Here, the accountant defendants were signatories in practice as well as name. Mr. Madsen received plan contribution funds from the plan, which he deposited into his business account, and then wrote checks on behalf of the plan for the amount of the contribution. This arrangement was initially set up to facilitate better recordkeeping; however, the practical reality is that Mr. Madsen had total control over the plan’s money while it was in his account. By way of example only, though not authorized to do so, he could have withdrawn the plan’s money to pay his business expenses or go on vacation, and certainly if he had done either it would have been appropriate to treat his actions as a breach of fiduciary duty. See Olson v. E.F. Hutton & Co., Inc., 957 F.2d 622, 626 (8th Cir.1992) (“A person who usurps authority over a plan’s assets and makes decisions about the use or disposition of those assets should know they are acting as a fiduciary.”).


Indeed, this practical reality is precisely why control over assets is treated differently than control over management. See Mass. Mut. Life Ins. Co. v. Russell, 473 U.S. 134, 142-43, 105 S.Ct. 3085, 87 L.Ed.2d 96 (1985) (“A fair contextual reading of [ERISA] makes it abundantly clear that its draftsmen were primarily concerned with the possible misuse of plan assets. . . .”). As a general matter, a relationship of trust is established when one acquires possession of another’s property with the understanding that it is to be used for the owner’s benefit, and in these circumstances an obligation arises on the part of the one in possession to act in the owner’s bests interests rather than his own. As such, assigning fiduciary obligations serves the purposes of ERISA. Indeed, “[t]he words of the ERISA statute, and its purpose of assuring that people who have practical control over an ERISA plan’s money have fiduciary responsibility to the plan’s beneficiaries, require that a person with the authority to direct payment of a plan’s money be deemed a fiduciary.” IT Corp., 107 F.3d at 1421 (emphasis added).


The facts here are even more compelling because the account at issue belonged to the accountant defendants and not to the plan itself. In IT Corp., the court assigned fiduciary status where the party acted as a signatory on an account established and maintained by the plan, 107 F.3d at 1421, and under such circumstances, the signatory and the plan likely shared control over the assets. But here, where the plan was not affiliated with the account and had no authority to oversee its activities, it depended upon Mr. Madsen to ensure the funds were handled properly. Indeed, to say that the accountant defendants did not control the money while it was in their account is to say that no one had control during that time.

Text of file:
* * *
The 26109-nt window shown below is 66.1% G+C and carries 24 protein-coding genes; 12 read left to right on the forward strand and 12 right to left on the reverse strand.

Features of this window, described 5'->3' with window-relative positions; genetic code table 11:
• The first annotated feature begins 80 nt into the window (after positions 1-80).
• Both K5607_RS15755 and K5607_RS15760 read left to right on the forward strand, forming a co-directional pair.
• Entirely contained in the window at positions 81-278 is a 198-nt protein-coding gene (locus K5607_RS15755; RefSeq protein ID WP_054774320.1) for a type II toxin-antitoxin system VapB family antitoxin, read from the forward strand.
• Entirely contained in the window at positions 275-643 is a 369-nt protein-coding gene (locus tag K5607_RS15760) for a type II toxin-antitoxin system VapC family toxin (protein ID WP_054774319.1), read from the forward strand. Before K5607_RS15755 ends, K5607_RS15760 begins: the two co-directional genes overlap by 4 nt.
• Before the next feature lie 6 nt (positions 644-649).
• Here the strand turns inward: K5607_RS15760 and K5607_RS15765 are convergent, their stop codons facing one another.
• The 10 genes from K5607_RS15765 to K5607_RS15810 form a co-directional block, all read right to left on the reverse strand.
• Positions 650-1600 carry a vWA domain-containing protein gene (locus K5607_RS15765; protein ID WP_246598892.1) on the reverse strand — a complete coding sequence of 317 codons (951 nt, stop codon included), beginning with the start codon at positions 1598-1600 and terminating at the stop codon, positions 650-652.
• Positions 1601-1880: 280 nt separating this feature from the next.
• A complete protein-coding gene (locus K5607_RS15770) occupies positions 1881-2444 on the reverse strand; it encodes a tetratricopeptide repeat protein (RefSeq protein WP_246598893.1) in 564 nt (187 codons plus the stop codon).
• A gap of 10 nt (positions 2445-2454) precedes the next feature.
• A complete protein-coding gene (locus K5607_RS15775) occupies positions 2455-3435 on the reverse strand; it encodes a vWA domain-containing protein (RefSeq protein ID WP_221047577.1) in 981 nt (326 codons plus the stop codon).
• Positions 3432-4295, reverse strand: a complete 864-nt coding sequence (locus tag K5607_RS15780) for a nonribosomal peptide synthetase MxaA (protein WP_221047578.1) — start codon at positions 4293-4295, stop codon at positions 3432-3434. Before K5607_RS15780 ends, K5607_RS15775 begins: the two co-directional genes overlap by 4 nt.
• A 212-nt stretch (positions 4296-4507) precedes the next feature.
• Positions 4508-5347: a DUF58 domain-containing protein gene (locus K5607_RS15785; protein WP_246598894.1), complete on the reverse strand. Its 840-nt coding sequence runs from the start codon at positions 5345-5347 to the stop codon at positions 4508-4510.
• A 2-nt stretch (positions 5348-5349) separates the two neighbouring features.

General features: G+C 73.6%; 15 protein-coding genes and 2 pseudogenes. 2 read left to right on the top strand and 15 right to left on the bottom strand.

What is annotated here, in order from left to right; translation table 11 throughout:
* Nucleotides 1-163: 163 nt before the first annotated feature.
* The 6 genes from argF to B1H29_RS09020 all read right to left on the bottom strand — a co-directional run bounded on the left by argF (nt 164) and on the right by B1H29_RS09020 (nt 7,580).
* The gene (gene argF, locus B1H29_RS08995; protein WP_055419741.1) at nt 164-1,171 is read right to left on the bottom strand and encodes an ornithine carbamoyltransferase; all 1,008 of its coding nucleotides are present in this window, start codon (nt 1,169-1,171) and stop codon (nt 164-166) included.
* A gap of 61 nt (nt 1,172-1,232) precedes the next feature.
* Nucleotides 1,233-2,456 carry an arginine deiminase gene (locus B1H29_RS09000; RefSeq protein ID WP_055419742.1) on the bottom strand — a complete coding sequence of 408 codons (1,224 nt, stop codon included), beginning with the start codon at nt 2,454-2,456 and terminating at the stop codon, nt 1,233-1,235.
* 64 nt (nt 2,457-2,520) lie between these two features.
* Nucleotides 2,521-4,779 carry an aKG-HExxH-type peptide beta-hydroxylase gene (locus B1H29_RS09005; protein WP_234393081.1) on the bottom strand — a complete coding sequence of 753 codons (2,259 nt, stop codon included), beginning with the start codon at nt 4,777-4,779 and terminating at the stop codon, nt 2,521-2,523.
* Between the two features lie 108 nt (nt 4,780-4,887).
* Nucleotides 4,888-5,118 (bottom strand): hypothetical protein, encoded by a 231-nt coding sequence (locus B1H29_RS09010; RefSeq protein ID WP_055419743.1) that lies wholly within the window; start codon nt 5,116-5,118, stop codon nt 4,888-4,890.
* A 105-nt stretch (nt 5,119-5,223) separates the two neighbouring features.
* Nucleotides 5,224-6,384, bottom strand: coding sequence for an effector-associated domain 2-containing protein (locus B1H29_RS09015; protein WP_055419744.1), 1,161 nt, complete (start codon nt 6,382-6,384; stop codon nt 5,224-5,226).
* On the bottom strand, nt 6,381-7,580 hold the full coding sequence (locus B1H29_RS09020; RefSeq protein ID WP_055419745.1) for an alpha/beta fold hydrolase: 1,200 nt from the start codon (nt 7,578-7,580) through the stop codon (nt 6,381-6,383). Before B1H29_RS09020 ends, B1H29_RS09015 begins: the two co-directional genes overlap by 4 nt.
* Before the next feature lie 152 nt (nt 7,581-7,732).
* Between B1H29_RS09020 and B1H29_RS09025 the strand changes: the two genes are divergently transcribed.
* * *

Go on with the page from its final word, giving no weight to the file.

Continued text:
In opposition, the accountant defendants argue they were not in control of the plan’s assets because they were simply performing a ministerial, check-writing service. First, the dichotomy between discretionary and ministerial authority is not determinative regarding control over assets. Second, this characterization is not entirely accurate. While it is true Mr. Madsen did not have any involvement in how the plan chose to invest its assets, see Baker v. Kingsley, 387 F.3d 649, 663-64 (7th Cir. 2004), or which claims were properly payable under the plan, IT Corp., 107 F.3d at 1420, or even which of various competing creditors would be paid, LoPresti, 126 F.3d at 40, he did exercise judgment in naming the payee on the checks he wrote on behalf of the plan.


The original understanding when Mr. Madsen agreed to accept plan contributions into his business account was that he would write the plan checks payable to KCL. However, at Mr. Simper’s direction, Mr. Madsen subsequently began making the checks payable to Greystone Marketing. There were never any express plan policies directing Mr. Madsen’s check-writing activities, and Dr. Coldesina was unaware Mr. Madsen was writing the checks to Greystone Marketing. As such, Mr. Madsen assumed control over disposition of the funds by exercising his own judgment rather than acting at the plan’s direction.